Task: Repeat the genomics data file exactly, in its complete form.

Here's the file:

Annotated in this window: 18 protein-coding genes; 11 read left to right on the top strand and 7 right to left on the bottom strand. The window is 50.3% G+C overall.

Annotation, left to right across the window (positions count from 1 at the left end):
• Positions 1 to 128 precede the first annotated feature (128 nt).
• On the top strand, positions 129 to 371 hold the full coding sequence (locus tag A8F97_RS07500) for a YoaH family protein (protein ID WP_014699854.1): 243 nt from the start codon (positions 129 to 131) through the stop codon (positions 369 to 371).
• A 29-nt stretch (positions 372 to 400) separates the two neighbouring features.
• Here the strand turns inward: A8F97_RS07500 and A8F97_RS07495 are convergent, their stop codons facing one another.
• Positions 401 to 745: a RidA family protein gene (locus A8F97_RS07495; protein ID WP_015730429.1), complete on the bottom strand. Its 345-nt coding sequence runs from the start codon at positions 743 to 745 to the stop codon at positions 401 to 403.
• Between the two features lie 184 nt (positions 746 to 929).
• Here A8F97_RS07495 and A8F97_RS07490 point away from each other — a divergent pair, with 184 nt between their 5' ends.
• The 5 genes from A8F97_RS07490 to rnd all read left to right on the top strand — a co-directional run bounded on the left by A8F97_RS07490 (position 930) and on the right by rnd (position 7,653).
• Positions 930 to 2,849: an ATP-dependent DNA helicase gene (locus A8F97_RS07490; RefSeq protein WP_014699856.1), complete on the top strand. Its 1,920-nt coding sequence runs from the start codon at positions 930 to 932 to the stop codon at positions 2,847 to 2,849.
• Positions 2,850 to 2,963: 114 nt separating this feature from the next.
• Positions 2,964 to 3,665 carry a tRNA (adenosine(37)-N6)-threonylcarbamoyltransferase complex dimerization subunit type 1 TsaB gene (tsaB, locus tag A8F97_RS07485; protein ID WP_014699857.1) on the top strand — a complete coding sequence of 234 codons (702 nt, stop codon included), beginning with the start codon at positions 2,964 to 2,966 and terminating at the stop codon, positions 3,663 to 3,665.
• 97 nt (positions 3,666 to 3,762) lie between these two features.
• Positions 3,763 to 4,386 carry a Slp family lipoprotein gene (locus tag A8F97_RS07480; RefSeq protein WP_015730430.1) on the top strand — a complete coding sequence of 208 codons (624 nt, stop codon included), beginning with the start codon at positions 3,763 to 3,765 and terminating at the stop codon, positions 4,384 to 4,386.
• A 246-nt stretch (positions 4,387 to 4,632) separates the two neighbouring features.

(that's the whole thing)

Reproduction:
Annotated in this window: 18 protein-coding genes; 11 read left to right on the top strand and 7 right to left on the bottom strand. The window is 50.3% G+C overall.

Annotation, left to right across the window (positions count from 1 at the left end):
• Positions 1 to 128 precede the first annotated feature (128 nt).
• On the top strand, positions 129 to 371 hold the full coding sequence (locus tag A8F97_RS07500) for a YoaH family protein (protein ID WP_014699854.1): 243 nt from the start codon (positions 129 to 131) through the stop codon (positions 369 to 371).
• A 29-nt stretch (positions 372 to 400) separates the two neighbouring features.
• Here the strand turns inward: A8F97_RS07500 and A8F97_RS07495 are convergent, their stop codons facing one another.
• Positions 401 to 745: a RidA family protein gene (locus A8F97_RS07495; protein ID WP_015730429.1), complete on the bottom strand. Its 345-nt coding sequence runs from the start codon at positions 743 to 745 to the stop codon at positions 401 to 403.
• Between the two features lie 184 nt (positions 746 to 929).
• Here A8F97_RS07495 and A8F97_RS07490 point away from each other — a divergent pair, with 184 nt between their 5' ends.
• The 5 genes from A8F97_RS07490 to rnd all read left to right on the top strand — a co-directional run bounded on the left by A8F97_RS07490 (position 930) and on the right by rnd (position 7,653).
• Positions 930 to 2,849: an ATP-dependent DNA helicase gene (locus A8F97_RS07490; RefSeq protein WP_014699856.1), complete on the top strand. Its 1,920-nt coding sequence runs from the start codon at positions 930 to 932 to the stop codon at positions 2,847 to 2,849.
• Positions 2,850 to 2,963: 114 nt separating this feature from the next.
• Positions 2,964 to 3,665 carry a tRNA (adenosine(37)-N6)-threonylcarbamoyltransferase complex dimerization subunit type 1 TsaB gene (tsaB, locus tag A8F97_RS07485; protein ID WP_014699857.1) on the top strand — a complete coding sequence of 234 codons (702 nt, stop codon included), beginning with the start codon at positions 2,964 to 2,966 and terminating at the stop codon, positions 3,663 to 3,665.
• 97 nt (positions 3,666 to 3,762) lie between these two features.
• Positions 3,763 to 4,386 carry a Slp family lipoprotein gene (locus tag A8F97_RS07480; RefSeq protein WP_015730430.1) on the top strand — a complete coding sequence of 208 codons (624 nt, stop codon included), beginning with the start codon at positions 3,763 to 3,765 and terminating at the stop codon, positions 4,384 to 4,386.
• A 246-nt stretch (positions 4,387 to 4,632) separates the two neighbouring features.